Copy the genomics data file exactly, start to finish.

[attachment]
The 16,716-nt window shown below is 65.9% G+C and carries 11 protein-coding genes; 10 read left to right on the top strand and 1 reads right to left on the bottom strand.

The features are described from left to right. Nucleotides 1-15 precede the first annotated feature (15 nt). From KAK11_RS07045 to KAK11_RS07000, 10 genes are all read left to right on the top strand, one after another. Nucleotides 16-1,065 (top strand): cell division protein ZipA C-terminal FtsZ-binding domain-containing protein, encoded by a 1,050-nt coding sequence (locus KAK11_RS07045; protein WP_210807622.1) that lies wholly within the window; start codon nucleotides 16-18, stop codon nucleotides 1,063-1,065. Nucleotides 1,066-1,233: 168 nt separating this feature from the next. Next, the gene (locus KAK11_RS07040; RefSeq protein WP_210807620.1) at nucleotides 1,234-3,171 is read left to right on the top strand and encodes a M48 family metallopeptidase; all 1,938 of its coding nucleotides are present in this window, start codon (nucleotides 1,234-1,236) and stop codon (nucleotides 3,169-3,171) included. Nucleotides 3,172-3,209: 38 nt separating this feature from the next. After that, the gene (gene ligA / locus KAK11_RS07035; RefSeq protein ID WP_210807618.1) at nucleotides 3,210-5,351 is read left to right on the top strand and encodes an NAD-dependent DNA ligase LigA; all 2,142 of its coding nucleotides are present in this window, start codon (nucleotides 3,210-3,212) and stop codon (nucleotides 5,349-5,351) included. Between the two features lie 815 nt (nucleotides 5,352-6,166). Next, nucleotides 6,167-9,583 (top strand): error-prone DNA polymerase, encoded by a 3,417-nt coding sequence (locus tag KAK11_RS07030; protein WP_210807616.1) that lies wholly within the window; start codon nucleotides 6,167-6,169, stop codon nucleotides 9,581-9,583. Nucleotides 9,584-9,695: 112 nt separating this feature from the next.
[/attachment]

The 16,716-nt window shown below is 65.9% G+C and carries 11 protein-coding genes; 10 read left to right on the top strand and 1 reads right to left on the bottom strand.

The features are described from left to right. Nucleotides 1-15 precede the first annotated feature (15 nt). From KAK11_RS07045 to KAK11_RS07000, 10 genes are all read left to right on the top strand, one after another. Nucleotides 16-1,065 (top strand): cell division protein ZipA C-terminal FtsZ-binding domain-containing protein, encoded by a 1,050-nt coding sequence (locus KAK11_RS07045; protein WP_210807622.1) that lies wholly within the window; start codon nucleotides 16-18, stop codon nucleotides 1,063-1,065. Nucleotides 1,066-1,233: 168 nt separating this feature from the next. Next, the gene (locus KAK11_RS07040; RefSeq protein WP_210807620.1) at nucleotides 1,234-3,171 is read left to right on the top strand and encodes a M48 family metallopeptidase; all 1,938 of its coding nucleotides are present in this window, start codon (nucleotides 1,234-1,236) and stop codon (nucleotides 3,169-3,171) included. Nucleotides 3,172-3,209: 38 nt separating this feature from the next. After that, the gene (gene ligA / locus KAK11_RS07035; RefSeq protein ID WP_210807618.1) at nucleotides 3,210-5,351 is read left to right on the top strand and encodes an NAD-dependent DNA ligase LigA; all 2,142 of its coding nucleotides are present in this window, start codon (nucleotides 3,210-3,212) and stop codon (nucleotides 5,349-5,351) included. Between the two features lie 815 nt (nucleotides 5,352-6,166). Next, nucleotides 6,167-9,583 (top strand): error-prone DNA polymerase, encoded by a 3,417-nt coding sequence (locus tag KAK11_RS07030; protein WP_210807616.1) that lies wholly within the window; start codon nucleotides 6,167-6,169, stop codon nucleotides 9,581-9,583. Nucleotides 9,584-9,695: 112 nt separating this feature from the next.